With the second-longest coastline in the United States, and its position between the Atlantic Ocean and the Gulf of Mexico, Florida played a key role in the early expansion of American trade routes. But the state’s several capes and dangerous reefs, rocks, and shoals made travel quite perilous to unwary mariners.
In the 19th Century, as commerce and traffic began to grow between ports on the East Coast and along the Gulf of Mexico, it became necessary to construct aids to navigation along the state’s long and treacherous coast. Lighthouses in a variety of styles and sizes were erected on what, at the time, were some of the most desolate regions of the southeastern United States and included lonely offshore islands. Manned and inhabited by vigilant keepers and their families, these towers stood as sentinels that illuminated the dark seas and provided a beacon to guide lost travelers. John Hairr has compiled a fascinating visual tour that tells the tale of that long ago maritime era and the lighthouses that once called sailors safely home.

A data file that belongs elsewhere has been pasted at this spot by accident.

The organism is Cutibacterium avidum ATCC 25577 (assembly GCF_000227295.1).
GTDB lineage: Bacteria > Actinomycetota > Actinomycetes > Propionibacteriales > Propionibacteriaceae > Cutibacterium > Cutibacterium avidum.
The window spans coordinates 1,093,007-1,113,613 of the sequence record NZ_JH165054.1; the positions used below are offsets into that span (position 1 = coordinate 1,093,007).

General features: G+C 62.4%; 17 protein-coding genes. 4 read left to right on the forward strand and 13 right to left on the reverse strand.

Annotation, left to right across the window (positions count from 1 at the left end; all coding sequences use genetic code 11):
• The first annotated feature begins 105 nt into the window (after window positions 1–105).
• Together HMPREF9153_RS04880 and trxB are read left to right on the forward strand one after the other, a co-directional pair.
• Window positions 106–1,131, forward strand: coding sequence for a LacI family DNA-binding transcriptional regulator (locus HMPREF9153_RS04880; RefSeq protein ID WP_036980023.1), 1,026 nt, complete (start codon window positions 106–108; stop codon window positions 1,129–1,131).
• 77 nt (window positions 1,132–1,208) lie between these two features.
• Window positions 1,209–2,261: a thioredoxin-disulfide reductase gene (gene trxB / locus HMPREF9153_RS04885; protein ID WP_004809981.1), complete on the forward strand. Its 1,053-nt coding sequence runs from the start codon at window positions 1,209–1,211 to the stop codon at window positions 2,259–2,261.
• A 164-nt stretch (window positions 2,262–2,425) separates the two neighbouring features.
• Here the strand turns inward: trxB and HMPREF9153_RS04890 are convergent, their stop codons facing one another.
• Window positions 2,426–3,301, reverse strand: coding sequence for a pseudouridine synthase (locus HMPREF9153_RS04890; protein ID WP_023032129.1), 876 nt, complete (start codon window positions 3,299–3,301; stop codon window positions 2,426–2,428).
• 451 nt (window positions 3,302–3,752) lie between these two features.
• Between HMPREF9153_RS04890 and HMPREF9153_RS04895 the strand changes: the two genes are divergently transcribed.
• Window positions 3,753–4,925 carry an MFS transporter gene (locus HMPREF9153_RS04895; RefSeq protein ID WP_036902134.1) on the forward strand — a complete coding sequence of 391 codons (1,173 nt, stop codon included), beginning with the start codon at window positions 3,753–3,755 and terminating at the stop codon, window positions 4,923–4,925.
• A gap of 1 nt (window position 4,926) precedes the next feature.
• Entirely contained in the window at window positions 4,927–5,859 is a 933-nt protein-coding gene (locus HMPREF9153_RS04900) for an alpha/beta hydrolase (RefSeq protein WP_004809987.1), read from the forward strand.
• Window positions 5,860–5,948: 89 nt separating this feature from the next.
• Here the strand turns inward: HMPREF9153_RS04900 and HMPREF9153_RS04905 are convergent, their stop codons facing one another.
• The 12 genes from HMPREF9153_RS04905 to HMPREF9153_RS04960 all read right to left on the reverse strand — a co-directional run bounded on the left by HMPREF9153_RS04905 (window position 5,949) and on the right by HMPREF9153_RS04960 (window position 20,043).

Softcover, 6 x 9, 128 pgs.
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